Home » England » Christopher Isherwood » Goodbye to Berlin

Christopher Isherwood: Goodbye to Berlin

Isherwood originally intended to write a huge episodic novel of pre-Hitler Berlin called The Lost. He never completed it but this novel, which is, in fact, six linked but separate episodes, and Mr. Norris Changes Trains are all that remains of his scheme. As with Mr. Norris Changes Trains, much of the novel revolves around Fräulein Schroeder’s rooming house and its occupants. Of the six stories, by far the best known is Sally Bowles, not least because it has been transposed to the theatre and the cinema, first as John van Druten’s play I Am A Camera (the second paragraph of the story reads I am a camera with its shutter open, quite passive, recording, not thinking, a statement that turns to be quite inaccurate) and the film adapted from the play and then as the stage musical, Cabaret and the film of the musical.

Sally Bowles is probably Isherwood’s greatest creation. She was based on Jean Ross, a Scottish woman who would become Claud Cockburn‘s second wife and her surname came from the writer Paul Bowles, whom Isherwood had recently met in Berlin. In the story, the hero/narrator, called Christopher Isherwood, though Fräulein Schroeder insists on calling him Herr Issyvoo, meets her through a mutual friend. He is clearly in love with her, though she has a succession of affairs, primarily with rich men. She is what Isherwood called gay (in the old sense of the word), lives for the moment, is totally straightforward, massacres the German language, lives on prairie oysters and just wants to enjoy herself. She treats Isherwood as a friend or, perhaps as a brother, calling on him when he is needed. Her affairs often end badly as the men have their fun and then move on, leaving her, in one case, pregnant (Isherwood helps her get an abortion). After this things cool off and, though he does see her again, the relationship fades away and, eventually, she moves away. He gets a postcard from Paris and then Rome and then nothing.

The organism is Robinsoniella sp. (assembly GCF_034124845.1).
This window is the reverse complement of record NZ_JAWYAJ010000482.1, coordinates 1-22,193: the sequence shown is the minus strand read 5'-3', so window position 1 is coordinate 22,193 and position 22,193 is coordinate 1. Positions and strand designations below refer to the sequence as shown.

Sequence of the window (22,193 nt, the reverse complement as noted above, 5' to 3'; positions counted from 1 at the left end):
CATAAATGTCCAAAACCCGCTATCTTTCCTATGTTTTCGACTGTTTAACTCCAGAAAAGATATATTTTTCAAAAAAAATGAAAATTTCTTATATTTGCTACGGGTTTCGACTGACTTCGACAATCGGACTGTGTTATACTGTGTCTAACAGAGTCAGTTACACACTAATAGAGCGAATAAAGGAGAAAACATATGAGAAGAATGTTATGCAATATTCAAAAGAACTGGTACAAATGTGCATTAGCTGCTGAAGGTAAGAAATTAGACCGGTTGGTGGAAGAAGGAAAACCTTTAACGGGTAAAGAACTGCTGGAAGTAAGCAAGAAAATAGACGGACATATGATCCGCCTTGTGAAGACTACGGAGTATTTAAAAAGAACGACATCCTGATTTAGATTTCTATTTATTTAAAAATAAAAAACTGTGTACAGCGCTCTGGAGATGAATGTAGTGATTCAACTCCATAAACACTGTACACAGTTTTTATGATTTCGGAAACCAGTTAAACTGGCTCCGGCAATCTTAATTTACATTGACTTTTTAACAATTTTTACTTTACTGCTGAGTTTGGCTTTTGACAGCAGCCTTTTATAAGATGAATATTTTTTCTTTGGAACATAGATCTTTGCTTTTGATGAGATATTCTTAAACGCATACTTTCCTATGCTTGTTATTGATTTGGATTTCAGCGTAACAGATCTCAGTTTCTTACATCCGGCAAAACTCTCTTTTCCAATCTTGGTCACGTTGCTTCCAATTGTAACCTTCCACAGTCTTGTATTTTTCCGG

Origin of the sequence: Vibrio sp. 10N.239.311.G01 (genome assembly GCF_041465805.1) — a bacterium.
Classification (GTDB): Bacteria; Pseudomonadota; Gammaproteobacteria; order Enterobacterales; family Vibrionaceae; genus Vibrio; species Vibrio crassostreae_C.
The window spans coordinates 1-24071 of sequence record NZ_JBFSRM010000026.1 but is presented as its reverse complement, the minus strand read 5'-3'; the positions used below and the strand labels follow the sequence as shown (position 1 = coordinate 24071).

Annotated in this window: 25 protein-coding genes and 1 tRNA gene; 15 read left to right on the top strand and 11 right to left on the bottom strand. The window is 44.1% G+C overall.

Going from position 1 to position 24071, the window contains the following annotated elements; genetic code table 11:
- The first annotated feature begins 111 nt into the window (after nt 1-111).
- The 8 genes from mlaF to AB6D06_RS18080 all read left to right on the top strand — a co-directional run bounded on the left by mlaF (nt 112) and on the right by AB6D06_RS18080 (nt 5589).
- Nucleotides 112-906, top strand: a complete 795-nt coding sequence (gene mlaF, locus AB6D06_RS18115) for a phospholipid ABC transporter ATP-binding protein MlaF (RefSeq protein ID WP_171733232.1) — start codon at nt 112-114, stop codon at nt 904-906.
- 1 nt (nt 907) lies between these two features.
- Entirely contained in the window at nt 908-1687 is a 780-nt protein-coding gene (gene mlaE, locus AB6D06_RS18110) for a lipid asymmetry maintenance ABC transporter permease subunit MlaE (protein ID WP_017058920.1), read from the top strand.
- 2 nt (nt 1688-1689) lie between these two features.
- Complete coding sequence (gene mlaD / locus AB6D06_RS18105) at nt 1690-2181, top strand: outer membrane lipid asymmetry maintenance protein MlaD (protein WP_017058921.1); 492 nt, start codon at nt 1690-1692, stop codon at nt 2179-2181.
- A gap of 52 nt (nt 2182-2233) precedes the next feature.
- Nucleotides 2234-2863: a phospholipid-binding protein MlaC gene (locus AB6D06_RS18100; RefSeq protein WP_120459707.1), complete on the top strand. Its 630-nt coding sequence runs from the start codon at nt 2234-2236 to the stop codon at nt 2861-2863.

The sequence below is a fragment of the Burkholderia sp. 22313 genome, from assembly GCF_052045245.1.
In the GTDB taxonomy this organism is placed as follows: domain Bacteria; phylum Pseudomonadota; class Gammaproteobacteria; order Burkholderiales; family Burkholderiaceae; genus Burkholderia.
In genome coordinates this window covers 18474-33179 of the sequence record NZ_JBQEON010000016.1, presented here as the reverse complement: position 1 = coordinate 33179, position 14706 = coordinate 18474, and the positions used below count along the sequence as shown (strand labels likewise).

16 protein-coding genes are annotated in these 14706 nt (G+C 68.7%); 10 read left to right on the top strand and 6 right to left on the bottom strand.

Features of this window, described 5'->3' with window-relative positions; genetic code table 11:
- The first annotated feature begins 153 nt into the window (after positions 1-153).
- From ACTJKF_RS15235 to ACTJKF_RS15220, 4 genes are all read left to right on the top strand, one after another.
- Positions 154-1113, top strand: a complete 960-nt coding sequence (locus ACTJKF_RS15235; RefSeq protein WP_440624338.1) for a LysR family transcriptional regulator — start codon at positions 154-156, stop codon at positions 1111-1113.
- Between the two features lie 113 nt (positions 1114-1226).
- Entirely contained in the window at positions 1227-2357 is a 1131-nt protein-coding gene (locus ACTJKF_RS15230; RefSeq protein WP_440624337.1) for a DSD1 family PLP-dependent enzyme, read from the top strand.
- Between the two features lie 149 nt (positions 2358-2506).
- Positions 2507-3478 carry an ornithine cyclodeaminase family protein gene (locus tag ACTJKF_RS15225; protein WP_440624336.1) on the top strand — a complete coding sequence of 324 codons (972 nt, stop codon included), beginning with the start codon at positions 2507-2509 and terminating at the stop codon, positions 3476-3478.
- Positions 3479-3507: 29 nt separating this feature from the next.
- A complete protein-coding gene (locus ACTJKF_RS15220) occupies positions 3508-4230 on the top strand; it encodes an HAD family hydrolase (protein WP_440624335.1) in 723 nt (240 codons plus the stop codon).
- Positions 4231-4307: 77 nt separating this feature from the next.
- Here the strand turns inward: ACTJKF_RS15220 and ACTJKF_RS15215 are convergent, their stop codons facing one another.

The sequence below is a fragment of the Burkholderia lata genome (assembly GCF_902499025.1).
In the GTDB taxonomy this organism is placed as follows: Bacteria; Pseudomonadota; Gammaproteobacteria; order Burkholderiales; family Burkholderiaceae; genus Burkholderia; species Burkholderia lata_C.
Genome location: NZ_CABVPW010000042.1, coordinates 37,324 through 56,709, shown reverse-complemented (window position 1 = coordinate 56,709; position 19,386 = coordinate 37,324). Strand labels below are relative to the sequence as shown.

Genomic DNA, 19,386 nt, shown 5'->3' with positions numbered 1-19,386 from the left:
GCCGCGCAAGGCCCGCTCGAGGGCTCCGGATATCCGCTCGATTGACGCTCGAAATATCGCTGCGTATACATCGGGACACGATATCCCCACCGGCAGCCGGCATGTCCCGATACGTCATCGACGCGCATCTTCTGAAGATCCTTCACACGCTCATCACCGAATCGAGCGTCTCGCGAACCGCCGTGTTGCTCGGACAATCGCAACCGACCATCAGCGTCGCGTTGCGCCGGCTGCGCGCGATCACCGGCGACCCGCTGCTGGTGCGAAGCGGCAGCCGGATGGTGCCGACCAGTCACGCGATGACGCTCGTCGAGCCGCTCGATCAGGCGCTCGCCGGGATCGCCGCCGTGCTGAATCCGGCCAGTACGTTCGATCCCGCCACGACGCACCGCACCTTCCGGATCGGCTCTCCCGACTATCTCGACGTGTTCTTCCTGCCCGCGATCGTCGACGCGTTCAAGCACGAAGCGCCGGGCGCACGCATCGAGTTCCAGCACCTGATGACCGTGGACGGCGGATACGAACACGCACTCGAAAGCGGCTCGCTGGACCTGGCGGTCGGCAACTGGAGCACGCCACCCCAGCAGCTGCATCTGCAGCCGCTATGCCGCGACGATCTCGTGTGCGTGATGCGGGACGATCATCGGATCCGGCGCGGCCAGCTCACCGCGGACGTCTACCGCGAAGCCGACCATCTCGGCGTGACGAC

The other stories are less interesting, only because there is no Sally Bowles. We do get to see the Berlin of the time and the rise of the Nazis, as in Mr. Norris Changes Trains. Indeed, we see both sides of the coin. In one story, Isherwood, who is temporarily broke, stays with the Nowaks, a not very well-off family. The father is a drunk, the younger brother, whom Isherwood had met in a previous story as a hustler, is lazy and always feeling sorry for himself and Frau Nowak ends up in the sanatorium. The other side concerns his friends, the Landauers. They are a rich Jewish family that owns a successful department store. Isherwood has a letter of introduction to them but does not use it, till Fräulein Schroeder makes a gratuitous anti-Semitic remark. He becomes friends with them, particularly the daughter, Natalia, a gracious and shy young woman, and Bernhard, the nephew and manager of the store. Not only do we follow the relationship between Isherwood and the two Landauers but we also see the rise of the Nazis and what that means for the Landauers. It is not, of course, good.

The stories are more episodes than plot-based stories. They give a picture of Berlin as Hitler is on the rise and give portraits of the very different people of Berlin. For Isherwood, the working people are key and the Nazis and anti-Semitism come to the fore despite the working people not because of them. While Sally Bowles is his major achievement, Isherwood’s affection for the Berliners is genuine and well worth reading.

Publishing history

First published 1939 by Hogarth Press